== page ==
Facilities at the 2,500 square foot office include multi-media technology, audio-video conferencing, mediation and seminar rooms.  Clive Read, real estate partner of SGH Martineau, advised St Philips during the acquisition of the premises.

St Philips London has two experienced clerks in place, Sam Collins who transferred from St Philips Birmingham and Chris Young previously of Crown Office Chambers.  Both are supported by the 50-strong central clerking and support team in Birmingham led by chief clerk Joe Wilson. Kevin Hegarty QC, head of chambers, said; “Our reputation as a national and international set, combined with the need to be closer to our London client base, dictated that time had come to have a permanent presence in the capital. This development is part of our strategic plan to offer an exceptional team of barristers who will be the client’s first choice wherever they are in the world. Clients in the Midlands and London have already responded positively to our plans.”

Within six months St Philips will also formalise its planned merger with alliance partner Chancery House Chambers in Leeds and move into new state-of-the-art city centre premises.

Thursday, 26 September 2013 12:50

Double Nomination Honour For John Randall QC

Head of St Philips Commercial, John Randall QC, has received nominations for two prestigious legal prizes.

He has been shortlisted at The Legal 500 UK Awards 2013 in the category for Regional Silk of the Year, the winners of which will be announced on Wednesday 2nd October.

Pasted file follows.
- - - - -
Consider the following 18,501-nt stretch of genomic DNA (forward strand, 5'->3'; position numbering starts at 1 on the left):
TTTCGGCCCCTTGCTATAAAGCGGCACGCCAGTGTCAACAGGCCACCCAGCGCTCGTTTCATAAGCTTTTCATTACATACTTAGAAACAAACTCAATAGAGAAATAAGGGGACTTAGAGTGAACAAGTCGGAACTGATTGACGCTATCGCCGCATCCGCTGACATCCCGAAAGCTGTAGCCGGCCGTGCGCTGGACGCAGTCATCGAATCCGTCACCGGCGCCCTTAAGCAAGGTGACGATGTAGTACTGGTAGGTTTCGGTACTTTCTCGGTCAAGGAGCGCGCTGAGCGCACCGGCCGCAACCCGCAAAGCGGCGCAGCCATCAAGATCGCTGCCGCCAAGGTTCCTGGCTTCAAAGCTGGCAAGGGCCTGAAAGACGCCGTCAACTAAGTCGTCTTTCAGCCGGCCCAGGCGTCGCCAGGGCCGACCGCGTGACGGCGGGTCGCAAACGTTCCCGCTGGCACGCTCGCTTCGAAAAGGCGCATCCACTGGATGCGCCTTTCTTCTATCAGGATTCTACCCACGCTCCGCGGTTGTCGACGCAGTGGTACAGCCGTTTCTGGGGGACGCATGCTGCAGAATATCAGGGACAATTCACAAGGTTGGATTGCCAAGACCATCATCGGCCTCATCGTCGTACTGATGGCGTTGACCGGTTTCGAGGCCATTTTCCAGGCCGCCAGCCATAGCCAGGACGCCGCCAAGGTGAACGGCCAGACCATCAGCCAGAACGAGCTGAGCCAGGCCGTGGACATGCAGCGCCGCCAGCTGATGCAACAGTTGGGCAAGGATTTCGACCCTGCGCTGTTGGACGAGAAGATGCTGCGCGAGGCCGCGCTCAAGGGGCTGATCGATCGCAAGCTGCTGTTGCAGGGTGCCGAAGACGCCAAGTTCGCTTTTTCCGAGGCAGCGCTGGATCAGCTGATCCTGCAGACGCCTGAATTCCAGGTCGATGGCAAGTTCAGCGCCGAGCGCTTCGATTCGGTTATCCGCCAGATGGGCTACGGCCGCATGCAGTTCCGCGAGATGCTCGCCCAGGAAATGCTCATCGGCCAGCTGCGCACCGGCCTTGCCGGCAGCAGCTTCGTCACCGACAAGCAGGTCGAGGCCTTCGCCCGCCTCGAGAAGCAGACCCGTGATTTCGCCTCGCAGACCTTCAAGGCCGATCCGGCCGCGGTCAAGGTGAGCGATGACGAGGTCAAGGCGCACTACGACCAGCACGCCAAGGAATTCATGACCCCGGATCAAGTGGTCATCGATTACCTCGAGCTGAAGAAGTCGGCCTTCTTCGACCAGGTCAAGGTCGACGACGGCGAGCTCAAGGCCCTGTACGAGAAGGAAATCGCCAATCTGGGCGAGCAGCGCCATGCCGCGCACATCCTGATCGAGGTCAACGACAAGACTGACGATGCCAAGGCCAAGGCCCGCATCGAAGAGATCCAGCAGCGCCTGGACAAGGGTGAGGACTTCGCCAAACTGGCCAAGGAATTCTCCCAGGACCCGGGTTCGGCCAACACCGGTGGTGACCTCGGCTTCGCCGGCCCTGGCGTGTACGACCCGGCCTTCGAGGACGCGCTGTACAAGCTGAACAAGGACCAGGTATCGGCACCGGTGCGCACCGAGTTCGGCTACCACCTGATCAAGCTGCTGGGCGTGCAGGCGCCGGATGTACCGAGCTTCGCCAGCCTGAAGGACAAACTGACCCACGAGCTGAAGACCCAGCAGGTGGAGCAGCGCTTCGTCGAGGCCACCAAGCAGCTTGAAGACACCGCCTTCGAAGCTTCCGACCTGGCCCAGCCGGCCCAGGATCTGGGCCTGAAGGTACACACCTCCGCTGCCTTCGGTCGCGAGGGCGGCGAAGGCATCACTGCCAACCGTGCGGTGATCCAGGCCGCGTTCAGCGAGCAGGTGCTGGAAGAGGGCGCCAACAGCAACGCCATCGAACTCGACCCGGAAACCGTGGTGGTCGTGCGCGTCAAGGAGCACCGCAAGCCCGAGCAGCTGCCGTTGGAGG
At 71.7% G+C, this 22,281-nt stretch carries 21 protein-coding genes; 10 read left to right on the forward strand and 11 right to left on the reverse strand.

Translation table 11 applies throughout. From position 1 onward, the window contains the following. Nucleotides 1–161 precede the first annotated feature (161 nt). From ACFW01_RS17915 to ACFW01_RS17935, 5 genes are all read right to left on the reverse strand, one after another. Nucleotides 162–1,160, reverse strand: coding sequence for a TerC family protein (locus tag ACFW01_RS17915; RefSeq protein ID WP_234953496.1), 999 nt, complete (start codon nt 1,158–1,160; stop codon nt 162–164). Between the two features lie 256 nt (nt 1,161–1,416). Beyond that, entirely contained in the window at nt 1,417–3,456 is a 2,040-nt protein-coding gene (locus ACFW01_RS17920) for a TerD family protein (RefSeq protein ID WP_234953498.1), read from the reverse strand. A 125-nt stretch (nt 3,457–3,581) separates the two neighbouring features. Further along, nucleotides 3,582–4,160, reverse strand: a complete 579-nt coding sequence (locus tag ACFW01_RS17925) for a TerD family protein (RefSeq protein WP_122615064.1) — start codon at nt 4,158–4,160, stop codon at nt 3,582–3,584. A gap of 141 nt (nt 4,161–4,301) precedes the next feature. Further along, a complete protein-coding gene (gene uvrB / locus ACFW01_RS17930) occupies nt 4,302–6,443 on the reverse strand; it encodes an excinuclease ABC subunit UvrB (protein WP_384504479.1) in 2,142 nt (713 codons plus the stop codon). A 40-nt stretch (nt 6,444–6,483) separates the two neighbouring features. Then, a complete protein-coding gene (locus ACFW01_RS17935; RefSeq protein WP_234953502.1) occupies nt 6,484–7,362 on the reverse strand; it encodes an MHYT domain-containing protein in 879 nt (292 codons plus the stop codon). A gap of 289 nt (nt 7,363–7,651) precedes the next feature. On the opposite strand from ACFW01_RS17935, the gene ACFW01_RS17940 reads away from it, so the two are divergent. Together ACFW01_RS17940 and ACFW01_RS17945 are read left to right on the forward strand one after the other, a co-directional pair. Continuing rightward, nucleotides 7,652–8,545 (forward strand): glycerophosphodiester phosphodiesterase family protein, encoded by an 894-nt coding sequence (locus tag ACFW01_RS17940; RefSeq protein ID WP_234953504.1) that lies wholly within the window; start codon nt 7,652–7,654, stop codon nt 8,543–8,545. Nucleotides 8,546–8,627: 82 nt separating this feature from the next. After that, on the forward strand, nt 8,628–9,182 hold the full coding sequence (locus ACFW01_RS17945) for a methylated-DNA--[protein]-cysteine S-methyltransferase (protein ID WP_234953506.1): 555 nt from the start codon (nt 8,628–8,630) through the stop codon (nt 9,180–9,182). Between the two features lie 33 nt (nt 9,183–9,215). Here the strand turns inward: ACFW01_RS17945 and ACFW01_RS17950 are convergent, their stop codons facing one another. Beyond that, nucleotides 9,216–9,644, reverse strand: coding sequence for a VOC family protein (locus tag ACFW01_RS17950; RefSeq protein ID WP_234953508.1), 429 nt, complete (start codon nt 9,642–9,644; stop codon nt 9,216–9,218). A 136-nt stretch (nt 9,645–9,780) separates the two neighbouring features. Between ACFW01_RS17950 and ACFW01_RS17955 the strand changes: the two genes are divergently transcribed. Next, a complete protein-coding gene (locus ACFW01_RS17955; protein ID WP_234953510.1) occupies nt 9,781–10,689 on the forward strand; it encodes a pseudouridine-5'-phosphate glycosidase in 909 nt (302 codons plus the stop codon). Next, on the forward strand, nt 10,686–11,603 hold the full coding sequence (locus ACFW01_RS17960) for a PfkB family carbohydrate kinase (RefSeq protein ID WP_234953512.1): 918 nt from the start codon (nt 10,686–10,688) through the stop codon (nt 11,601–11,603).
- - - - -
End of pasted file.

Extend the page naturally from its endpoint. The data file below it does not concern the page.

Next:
John has also been shortlisted to appear in The Chambers 100 UK Bar Guide. The guide considers only those members of the Bar that are top ranked in The Chambers Bar Guide, then publishes a comprehensive list of the top 100 silks and the top 100 juniors at the UK Bar.

These honours follow hot on the heels of the latest edition of the Legal 500 where John is “recommended for his ‘intellect, extensive experience, and excellent advocacy’.”

Ed Pepperall QC will be speaking alongside Professor Dominic Regan at a half day seminar organised by Birmingham Law Society. The event is being held on Thursday 3rd October 2013 and is designed to provide an update on how Lord Justice Jackson's reforms, that were introduced earlier this year, have impacted on the way litigation is conducted and how the associated costs are funded and recovered.

For full details please click here

Breakfast Seminar: An essential Update on Jackson with Professor Dominic Regan and Ed Pepperall QC